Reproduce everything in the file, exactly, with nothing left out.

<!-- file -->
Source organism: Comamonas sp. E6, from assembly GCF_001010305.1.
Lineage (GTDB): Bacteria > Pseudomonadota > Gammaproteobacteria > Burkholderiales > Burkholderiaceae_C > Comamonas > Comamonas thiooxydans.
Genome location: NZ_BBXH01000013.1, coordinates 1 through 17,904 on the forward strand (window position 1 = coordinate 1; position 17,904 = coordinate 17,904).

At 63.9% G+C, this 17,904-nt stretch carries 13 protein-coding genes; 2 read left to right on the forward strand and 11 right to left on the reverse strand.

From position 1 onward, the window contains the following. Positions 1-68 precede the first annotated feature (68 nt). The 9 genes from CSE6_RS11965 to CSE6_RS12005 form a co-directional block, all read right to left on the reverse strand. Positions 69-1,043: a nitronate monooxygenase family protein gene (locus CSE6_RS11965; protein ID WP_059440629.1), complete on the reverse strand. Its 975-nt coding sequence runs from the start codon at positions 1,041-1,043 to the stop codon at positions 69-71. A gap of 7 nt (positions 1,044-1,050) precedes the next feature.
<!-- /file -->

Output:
Source organism: Comamonas sp. E6, from assembly GCF_001010305.1.
Lineage (GTDB): Bacteria > Pseudomonadota > Gammaproteobacteria > Burkholderiales > Burkholderiaceae_C > Comamonas > Comamonas thiooxydans.
Genome location: NZ_BBXH01000013.1, coordinates 1 through 17,904 on the forward strand (window position 1 = coordinate 1; position 17,904 = coordinate 17,904).

At 63.9% G+C, this 17,904-nt stretch carries 13 protein-coding genes; 2 read left to right on the forward strand and 11 right to left on the reverse strand.

From position 1 onward, the window contains the following. Positions 1-68 precede the first annotated feature (68 nt). The 9 genes from CSE6_RS11965 to CSE6_RS12005 form a co-directional block, all read right to left on the reverse strand. Positions 69-1,043: a nitronate monooxygenase family protein gene (locus CSE6_RS11965; protein ID WP_059440629.1), complete on the reverse strand. Its 975-nt coding sequence runs from the start codon at positions 1,041-1,043 to the stop codon at positions 69-71. A gap of 7 nt (positions 1,044-1,050) precedes the next feature.